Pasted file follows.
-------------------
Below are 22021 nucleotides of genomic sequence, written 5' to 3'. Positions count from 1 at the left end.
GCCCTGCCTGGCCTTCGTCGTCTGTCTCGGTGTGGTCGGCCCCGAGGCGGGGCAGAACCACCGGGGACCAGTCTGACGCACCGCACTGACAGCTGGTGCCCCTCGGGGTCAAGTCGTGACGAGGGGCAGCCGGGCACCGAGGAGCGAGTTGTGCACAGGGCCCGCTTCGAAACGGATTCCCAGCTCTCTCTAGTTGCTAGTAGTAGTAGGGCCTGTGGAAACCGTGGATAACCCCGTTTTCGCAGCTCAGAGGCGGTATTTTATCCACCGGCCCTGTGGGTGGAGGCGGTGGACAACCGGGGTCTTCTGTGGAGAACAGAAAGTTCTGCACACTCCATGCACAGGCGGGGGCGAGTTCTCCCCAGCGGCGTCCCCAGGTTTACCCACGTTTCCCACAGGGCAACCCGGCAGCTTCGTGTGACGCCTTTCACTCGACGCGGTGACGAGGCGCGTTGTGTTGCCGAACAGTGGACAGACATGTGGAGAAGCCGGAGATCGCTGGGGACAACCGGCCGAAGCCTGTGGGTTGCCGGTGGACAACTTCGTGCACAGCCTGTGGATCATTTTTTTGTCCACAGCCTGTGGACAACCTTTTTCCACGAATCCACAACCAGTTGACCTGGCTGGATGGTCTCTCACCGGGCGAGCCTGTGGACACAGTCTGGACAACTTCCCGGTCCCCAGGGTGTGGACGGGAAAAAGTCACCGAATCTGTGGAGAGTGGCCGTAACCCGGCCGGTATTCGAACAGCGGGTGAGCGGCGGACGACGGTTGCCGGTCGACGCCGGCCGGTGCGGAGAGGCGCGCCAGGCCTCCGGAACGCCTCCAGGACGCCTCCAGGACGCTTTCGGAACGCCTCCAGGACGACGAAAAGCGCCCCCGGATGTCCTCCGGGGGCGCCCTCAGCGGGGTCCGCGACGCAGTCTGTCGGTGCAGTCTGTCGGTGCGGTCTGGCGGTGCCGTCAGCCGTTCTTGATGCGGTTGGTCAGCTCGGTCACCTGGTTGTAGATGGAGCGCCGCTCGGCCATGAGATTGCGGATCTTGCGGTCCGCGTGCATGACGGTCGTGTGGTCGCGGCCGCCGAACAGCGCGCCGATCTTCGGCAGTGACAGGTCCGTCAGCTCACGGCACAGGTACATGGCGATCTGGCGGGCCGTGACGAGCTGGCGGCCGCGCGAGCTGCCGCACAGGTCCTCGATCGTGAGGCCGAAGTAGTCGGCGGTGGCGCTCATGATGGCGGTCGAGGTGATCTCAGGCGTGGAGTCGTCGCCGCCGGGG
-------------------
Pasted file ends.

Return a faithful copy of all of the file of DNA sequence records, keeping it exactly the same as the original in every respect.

Below are 22021 nucleotides of genomic sequence, written 5' to 3'. Positions count from 1 at the left end.
GCCCTGCCTGGCCTTCGTCGTCTGTCTCGGTGTGGTCGGCCCCGAGGCGGGGCAGAACCACCGGGGACCAGTCTGACGCACCGCACTGACAGCTGGTGCCCCTCGGGGTCAAGTCGTGACGAGGGGCAGCCGGGCACCGAGGAGCGAGTTGTGCACAGGGCCCGCTTCGAAACGGATTCCCAGCTCTCTCTAGTTGCTAGTAGTAGTAGGGCCTGTGGAAACCGTGGATAACCCCGTTTTCGCAGCTCAGAGGCGGTATTTTATCCACCGGCCCTGTGGGTGGAGGCGGTGGACAACCGGGGTCTTCTGTGGAGAACAGAAAGTTCTGCACACTCCATGCACAGGCGGGGGCGAGTTCTCCCCAGCGGCGTCCCCAGGTTTACCCACGTTTCCCACAGGGCAACCCGGCAGCTTCGTGTGACGCCTTTCACTCGACGCGGTGACGAGGCGCGTTGTGTTGCCGAACAGTGGACAGACATGTGGAGAAGCCGGAGATCGCTGGGGACAACCGGCCGAAGCCTGTGGGTTGCCGGTGGACAACTTCGTGCACAGCCTGTGGATCATTTTTTTGTCCACAGCCTGTGGACAACCTTTTTCCACGAATCCACAACCAGTTGACCTGGCTGGATGGTCTCTCACCGGGCGAGCCTGTGGACACAGTCTGGACAACTTCCCGGTCCCCAGGGTGTGGACGGGAAAAAGTCACCGAATCTGTGGAGAGTGGCCGTAACCCGGCCGGTATTCGAACAGCGGGTGAGCGGCGGACGACGGTTGCCGGTCGACGCCGGCCGGTGCGGAGAGGCGCGCCAGGCCTCCGGAACGCCTCCAGGACGCCTCCAGGACGCTTTCGGAACGCCTCCAGGACGACGAAAAGCGCCCCCGGATGTCCTCCGGGGGCGCCCTCAGCGGGGTCCGCGACGCAGTCTGTCGGTGCAGTCTGTCGGTGCGGTCTGGCGGTGCCGTCAGCCGTTCTTGATGCGGTTGGTCAGCTCGGTCACCTGGTTGTAGATGGAGCGCCGCTCGGCCATGAGATTGCGGATCTTGCGGTCCGCGTGCATGACGGTCGTGTGGTCGCGGCCGCCGAACAGCGCGCCGATCTTCGGCAGTGACAGGTCCGTCAGCTCACGGCACAGGTACATGGCGATCTGGCGGGCCGTGACGAGCTGGCGGCCGCGCGAGCTGCCGCACAGGTCCTCGATCGTGAGGCCGAAGTAGTCGGCGGTGGCGCTCATGATGGCGGTCGAGGTGATCTCAGGCGTGGAGTCGTCGCCGCCGGGG